When Vincent Wandera invited him to visit the Good Spirit orphanage in Mukono after the conference, Iversen said he was ambivalent, fearing that it would be depressing to be among the 300 orphaned children. But he was so impressed with Wandera’s selfless “love, earnestness and pride” in the center that he agreed to go.  

“(Wandera) spoke about children like he spoke of God—he sees God in children,” Iversen said. “I saw God in him.”  

And so, when a mud-splattered Iversen finally arrived there—the first leg of the 22 mile trek was on a paved road, but the second half was through a dirt road whose crevices forced the group to dismount from the hired car to push on several occasions—he saw why Wandera was so excited about the project. The children, in spotless uniforms, were proud of their school and the vegetable garden they planted to supplement their diet of mostly cornmeal porridge and the vanill a beans they grew as a cash crop.  

And they were happy to show off the new school building under construction. Some 60 volunteers came in on the weekends to build it, including making their own bricks. It was completed last July.  

The older children ar e housed on the site and the younger ones stay in homes in the surrounding countryside. Iversen says he feels compelled to help fund the project. “A small amount of money goes a long way,” he said. The salary of a teacher at the school is $50 per month; $ 25 buys bread for breakfast for 200 for four days. $100 buys enough corn flour to last four days.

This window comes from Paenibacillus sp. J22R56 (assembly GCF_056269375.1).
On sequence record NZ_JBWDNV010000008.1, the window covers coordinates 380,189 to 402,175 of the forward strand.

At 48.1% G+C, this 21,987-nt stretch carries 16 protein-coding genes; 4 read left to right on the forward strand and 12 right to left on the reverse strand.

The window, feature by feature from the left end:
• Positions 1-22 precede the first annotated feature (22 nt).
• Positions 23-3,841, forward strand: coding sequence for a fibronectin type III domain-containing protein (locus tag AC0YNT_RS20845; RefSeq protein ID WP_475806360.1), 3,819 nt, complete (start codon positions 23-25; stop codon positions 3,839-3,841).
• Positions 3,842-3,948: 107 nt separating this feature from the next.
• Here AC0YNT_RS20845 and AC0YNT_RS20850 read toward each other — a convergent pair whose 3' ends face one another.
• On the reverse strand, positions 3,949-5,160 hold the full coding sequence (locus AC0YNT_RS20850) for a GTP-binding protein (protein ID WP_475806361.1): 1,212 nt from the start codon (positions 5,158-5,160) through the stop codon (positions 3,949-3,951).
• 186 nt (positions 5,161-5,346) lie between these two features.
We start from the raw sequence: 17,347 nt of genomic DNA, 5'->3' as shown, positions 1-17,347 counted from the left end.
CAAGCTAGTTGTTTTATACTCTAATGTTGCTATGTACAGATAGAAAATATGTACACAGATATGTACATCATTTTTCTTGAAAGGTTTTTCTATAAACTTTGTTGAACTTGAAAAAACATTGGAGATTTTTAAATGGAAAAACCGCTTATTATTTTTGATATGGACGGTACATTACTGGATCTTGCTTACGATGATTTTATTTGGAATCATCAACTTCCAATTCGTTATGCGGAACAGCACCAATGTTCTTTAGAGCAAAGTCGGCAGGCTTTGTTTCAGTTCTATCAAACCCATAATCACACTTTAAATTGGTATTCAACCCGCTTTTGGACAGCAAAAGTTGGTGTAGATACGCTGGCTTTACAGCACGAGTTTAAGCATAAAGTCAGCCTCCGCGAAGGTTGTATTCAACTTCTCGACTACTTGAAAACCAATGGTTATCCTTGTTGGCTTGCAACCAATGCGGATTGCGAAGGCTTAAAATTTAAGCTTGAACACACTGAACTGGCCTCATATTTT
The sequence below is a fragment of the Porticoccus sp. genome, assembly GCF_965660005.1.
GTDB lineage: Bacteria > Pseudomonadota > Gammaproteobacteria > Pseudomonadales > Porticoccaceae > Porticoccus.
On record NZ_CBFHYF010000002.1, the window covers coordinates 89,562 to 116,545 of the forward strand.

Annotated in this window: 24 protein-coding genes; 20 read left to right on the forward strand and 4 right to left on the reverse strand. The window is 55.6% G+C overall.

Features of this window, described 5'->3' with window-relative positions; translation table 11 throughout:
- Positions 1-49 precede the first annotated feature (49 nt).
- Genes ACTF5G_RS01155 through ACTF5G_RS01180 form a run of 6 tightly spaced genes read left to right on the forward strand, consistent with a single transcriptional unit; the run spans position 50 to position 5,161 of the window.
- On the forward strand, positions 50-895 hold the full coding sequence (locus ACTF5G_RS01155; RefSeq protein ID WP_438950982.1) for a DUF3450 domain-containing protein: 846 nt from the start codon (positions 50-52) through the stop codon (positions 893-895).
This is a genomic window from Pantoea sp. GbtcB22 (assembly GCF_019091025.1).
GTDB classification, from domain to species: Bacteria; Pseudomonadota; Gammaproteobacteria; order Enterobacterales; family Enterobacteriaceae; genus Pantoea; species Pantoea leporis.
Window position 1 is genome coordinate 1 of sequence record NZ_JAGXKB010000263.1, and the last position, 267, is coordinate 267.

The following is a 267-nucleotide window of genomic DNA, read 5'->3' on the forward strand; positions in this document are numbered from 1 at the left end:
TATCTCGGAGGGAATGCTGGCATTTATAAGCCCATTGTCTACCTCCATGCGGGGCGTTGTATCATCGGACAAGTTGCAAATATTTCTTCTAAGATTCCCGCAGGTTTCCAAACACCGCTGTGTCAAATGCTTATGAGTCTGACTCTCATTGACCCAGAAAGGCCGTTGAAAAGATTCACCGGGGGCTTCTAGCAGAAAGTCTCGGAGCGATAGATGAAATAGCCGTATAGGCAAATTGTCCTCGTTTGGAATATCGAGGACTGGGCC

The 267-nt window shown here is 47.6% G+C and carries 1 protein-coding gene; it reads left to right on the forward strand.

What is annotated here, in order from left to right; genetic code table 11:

Iversen is holding two simultaneous fundraisers to help support the center. One is a benefit at the Unicorn Restaurant, 2533 Telegraph Ave., where the owne r is giving 25 percent of the tab to the center. Lunch is served from 11:30 a.m. to 3 p.m. and is priced around $10; dinner is 5-10 p.m. and costs about $25. The restaurant serves a mélange of Asian fare.  

The second fundraiser is a silent auction. A lis t of auction items appears on Craigslist at www.craigslist.org/eve/78853643.html and includes offerings as diverse as lunch for two at the Chez Panisse café, yoga classes, CDs and more. One can bid online (instructions are on Craigslist) or in person on June 22 at the Unicorn Restaurant.  

The fundraisers are co-sponsored by City Councilmembers Max Anderson, Darryl Moore, Linda Maio and the Priority Africa Network, ACT UP East Bay, Global LightWorks Foundation and others.  

Iversen hasn’t given up on the militancy for which he is well known. His arsenal of organizing tools is as diverse as the needs of people living with HIV/AIDS and the orphans they leave behind.  

He recalls the weeks he spent in the hospital in the early 90s during a very low point i n his life, when he had lost one-third of his body weight, weighed 116 pounds and was too weak to walk. “I know the suffering. It’s not something anyone should have to go through,” he said. “That motivates me.”  


Fundraiser for Good Spirit Support and Act ion Centre: June 22 at Unicorn Restaurant, 2533 Telegraph Ave. Dinner reservations suggested: 841-8098. Donations accepted at Act Up East Bay, P.O. Box 8074, Oakland, 94608. For information call 841-4339. ›i